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If the double helix is the prevailing image of the twentieth century, just as the steam engine signified the nineteenth century, then the sequence--the vast expanse of 3 billion As, Cs, Gs, and Ts--is destined to define the century to come.... The childhood of the human race is about to come to an end.
These are strong words, but few other fields provide a stronger basis for such hope. Cracking the Genome gives us the chance to catch up with the present while the future races on. --Rob Lightner --This text refers to an out of print or unavailable edition of this title.
This is the second Kevin Davies book I have read (The $1,000 Genome: The Revolution in DNA Sequencing and the New Era of Personalized Medicine) genomics and human disease. Read morePublished on July 17, 2012 by Dominick J. Lemas
This book is not only about genetics or the human genome. It is more about the 50 years or more of research that lead to the "cracking" of the human genome, trying to cover the... Read morePublished on August 5, 2008 by A. Panda
This is not a book that will tell you the specifics of exactly how the genome is being/has been mapped. If that's what you want, get another book. Read morePublished on July 22, 2003 by MissAdenine
Ken Davies has written an informed observer's account of the passionate race to solve what some believe to be the most profound scientific riddle of our era: decoding the human... Read morePublished on August 20, 2001 by Rolf Dobelli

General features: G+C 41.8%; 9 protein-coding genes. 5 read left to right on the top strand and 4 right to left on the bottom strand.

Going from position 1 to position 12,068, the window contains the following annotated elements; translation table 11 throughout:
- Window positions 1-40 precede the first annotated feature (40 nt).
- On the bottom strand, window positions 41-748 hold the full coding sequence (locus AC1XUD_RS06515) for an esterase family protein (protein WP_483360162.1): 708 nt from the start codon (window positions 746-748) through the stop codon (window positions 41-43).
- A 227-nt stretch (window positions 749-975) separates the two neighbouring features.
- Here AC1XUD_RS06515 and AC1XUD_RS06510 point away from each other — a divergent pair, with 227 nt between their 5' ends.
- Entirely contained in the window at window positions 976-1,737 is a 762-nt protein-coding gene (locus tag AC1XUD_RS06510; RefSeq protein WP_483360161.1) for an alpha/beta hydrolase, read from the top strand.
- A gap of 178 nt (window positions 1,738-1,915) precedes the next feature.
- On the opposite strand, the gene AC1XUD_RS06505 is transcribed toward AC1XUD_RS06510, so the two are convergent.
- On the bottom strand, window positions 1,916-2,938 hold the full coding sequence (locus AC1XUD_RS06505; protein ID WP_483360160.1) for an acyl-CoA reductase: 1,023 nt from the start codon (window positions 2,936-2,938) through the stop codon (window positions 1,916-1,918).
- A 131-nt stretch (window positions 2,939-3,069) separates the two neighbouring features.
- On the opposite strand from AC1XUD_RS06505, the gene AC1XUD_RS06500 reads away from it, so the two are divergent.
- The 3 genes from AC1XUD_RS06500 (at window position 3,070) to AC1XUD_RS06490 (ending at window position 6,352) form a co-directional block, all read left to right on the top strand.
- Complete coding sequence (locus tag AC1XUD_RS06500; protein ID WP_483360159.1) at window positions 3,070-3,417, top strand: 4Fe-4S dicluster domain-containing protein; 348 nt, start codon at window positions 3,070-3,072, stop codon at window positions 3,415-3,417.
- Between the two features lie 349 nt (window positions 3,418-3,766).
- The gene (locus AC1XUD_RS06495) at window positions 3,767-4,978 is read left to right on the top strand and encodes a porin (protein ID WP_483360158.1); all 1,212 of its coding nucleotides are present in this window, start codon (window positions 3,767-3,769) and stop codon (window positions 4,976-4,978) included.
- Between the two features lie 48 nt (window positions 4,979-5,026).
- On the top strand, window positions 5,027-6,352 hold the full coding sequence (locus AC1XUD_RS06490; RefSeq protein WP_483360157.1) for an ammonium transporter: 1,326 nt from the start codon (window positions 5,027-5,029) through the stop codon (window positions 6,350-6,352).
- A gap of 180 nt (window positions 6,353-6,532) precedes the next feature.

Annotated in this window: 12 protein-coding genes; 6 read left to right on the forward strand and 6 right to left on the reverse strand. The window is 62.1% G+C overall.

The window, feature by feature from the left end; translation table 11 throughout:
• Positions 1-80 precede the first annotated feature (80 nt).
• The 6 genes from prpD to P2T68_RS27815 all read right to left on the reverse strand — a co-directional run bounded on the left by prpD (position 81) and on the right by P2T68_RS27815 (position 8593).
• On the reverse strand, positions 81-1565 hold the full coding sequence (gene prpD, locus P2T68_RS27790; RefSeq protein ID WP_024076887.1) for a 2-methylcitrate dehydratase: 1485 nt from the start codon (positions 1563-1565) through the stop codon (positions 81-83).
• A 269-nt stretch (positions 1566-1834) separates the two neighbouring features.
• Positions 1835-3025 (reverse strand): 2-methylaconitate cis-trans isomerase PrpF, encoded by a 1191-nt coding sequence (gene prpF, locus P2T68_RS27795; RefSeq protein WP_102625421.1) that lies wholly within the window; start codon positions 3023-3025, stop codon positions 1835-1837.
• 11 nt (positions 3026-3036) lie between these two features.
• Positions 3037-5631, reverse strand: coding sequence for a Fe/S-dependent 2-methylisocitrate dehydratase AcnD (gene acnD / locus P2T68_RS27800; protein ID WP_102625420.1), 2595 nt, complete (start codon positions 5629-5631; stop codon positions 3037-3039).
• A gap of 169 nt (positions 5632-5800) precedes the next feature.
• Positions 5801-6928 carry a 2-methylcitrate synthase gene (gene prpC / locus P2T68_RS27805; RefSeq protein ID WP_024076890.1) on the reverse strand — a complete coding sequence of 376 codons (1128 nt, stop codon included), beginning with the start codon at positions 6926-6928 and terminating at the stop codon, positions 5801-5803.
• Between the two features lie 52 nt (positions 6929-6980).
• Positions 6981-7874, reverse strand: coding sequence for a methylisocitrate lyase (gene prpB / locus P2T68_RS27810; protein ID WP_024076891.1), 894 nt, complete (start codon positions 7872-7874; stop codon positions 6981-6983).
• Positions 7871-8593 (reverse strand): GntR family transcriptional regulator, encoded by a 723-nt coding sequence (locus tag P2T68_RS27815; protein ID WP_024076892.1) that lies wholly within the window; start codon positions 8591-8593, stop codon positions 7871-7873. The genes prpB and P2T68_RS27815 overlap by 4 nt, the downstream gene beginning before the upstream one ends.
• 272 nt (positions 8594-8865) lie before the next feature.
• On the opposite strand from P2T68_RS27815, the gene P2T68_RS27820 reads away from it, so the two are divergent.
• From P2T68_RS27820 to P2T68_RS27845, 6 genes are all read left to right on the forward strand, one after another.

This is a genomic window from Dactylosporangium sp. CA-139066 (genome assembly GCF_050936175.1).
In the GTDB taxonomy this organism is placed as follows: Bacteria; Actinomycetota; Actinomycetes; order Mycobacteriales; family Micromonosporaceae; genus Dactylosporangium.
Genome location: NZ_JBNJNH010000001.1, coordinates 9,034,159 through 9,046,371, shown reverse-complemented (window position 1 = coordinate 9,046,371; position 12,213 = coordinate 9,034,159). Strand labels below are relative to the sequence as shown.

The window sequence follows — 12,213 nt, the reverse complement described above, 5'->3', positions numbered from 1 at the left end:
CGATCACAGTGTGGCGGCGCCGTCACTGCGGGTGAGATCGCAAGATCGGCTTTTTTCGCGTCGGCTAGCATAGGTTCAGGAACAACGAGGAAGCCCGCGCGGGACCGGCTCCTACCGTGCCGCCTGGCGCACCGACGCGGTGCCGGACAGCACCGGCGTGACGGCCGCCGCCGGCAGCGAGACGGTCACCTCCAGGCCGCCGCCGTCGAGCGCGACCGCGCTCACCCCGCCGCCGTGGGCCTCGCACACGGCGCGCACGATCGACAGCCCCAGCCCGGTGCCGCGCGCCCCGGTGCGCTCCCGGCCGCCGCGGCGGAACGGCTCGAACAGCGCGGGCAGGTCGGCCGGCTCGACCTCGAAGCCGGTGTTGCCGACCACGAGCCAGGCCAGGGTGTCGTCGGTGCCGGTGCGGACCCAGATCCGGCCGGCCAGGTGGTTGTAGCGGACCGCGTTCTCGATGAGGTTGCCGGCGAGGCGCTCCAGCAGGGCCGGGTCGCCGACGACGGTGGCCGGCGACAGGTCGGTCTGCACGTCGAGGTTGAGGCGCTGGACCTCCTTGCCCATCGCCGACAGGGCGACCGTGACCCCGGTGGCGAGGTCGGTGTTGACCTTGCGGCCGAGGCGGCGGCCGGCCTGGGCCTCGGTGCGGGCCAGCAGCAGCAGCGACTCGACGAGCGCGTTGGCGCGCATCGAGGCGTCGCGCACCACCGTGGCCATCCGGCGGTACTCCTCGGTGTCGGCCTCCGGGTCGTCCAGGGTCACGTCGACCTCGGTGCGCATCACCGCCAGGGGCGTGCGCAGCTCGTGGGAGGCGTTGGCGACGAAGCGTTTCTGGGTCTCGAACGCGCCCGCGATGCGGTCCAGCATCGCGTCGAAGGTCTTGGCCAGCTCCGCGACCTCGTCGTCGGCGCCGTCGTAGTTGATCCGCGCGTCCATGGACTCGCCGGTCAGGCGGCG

While informative, I keep wishing John McPhee had written this book. It's interesting material written choppily, without drawing us into the story.Published on May 26, 2001
I bought this book last week, and I'm about half way through it. I have a problem with Davies explanations of the "gene searches" that he recounts. Read morePublished on February 25, 2001
I am an avid popular science reader and very much enjoyed reading this book--a nice blend of science and more personal aspects in the genome and very readable! Read morePublished on January 19, 2001
The story of the race for the genome is a fascinating one, and Davies is the first to tell the story of J. Read morePublished on January 7, 2001 by Tim Sandefur